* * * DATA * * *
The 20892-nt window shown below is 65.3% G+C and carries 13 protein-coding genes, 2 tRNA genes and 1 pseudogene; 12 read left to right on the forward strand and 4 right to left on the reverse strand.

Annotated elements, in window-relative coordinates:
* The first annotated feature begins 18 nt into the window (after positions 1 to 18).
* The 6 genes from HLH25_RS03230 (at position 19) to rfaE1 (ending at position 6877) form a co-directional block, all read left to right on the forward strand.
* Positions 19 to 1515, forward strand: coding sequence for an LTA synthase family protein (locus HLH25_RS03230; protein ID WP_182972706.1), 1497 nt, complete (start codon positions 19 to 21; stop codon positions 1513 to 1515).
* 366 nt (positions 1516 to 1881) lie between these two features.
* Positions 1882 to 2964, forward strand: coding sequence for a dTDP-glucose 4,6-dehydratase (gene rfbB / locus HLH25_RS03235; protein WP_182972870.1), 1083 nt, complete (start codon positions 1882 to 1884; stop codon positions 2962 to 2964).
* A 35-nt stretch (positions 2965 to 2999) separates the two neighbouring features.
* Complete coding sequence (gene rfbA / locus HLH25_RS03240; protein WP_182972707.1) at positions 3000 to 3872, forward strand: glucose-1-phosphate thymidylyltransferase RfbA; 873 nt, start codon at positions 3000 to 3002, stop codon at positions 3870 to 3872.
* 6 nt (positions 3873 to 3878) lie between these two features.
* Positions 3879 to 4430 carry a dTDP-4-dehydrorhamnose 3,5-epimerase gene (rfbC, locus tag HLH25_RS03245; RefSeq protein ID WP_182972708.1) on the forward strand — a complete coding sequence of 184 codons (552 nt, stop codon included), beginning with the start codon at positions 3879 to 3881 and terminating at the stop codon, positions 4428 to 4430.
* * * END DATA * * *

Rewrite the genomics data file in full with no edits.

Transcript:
The 20892-nt window shown below is 65.3% G+C and carries 13 protein-coding genes, 2 tRNA genes and 1 pseudogene; 12 read left to right on the forward strand and 4 right to left on the reverse strand.

Annotated elements, in window-relative coordinates:
* The first annotated feature begins 18 nt into the window (after positions 1 to 18).
* The 6 genes from HLH25_RS03230 (at position 19) to rfaE1 (ending at position 6877) form a co-directional block, all read left to right on the forward strand.
* Positions 19 to 1515, forward strand: coding sequence for an LTA synthase family protein (locus HLH25_RS03230; protein ID WP_182972706.1), 1497 nt, complete (start codon positions 19 to 21; stop codon positions 1513 to 1515).
* 366 nt (positions 1516 to 1881) lie between these two features.
* Positions 1882 to 2964, forward strand: coding sequence for a dTDP-glucose 4,6-dehydratase (gene rfbB / locus HLH25_RS03235; protein WP_182972870.1), 1083 nt, complete (start codon positions 1882 to 1884; stop codon positions 2962 to 2964).
* A 35-nt stretch (positions 2965 to 2999) separates the two neighbouring features.
* Complete coding sequence (gene rfbA / locus HLH25_RS03240; protein WP_182972707.1) at positions 3000 to 3872, forward strand: glucose-1-phosphate thymidylyltransferase RfbA; 873 nt, start codon at positions 3000 to 3002, stop codon at positions 3870 to 3872.
* 6 nt (positions 3873 to 3878) lie between these two features.
* Positions 3879 to 4430 carry a dTDP-4-dehydrorhamnose 3,5-epimerase gene (rfbC, locus tag HLH25_RS03245; RefSeq protein ID WP_182972708.1) on the forward strand — a complete coding sequence of 184 codons (552 nt, stop codon included), beginning with the start codon at positions 3879 to 3881 and terminating at the stop codon, positions 4428 to 4430.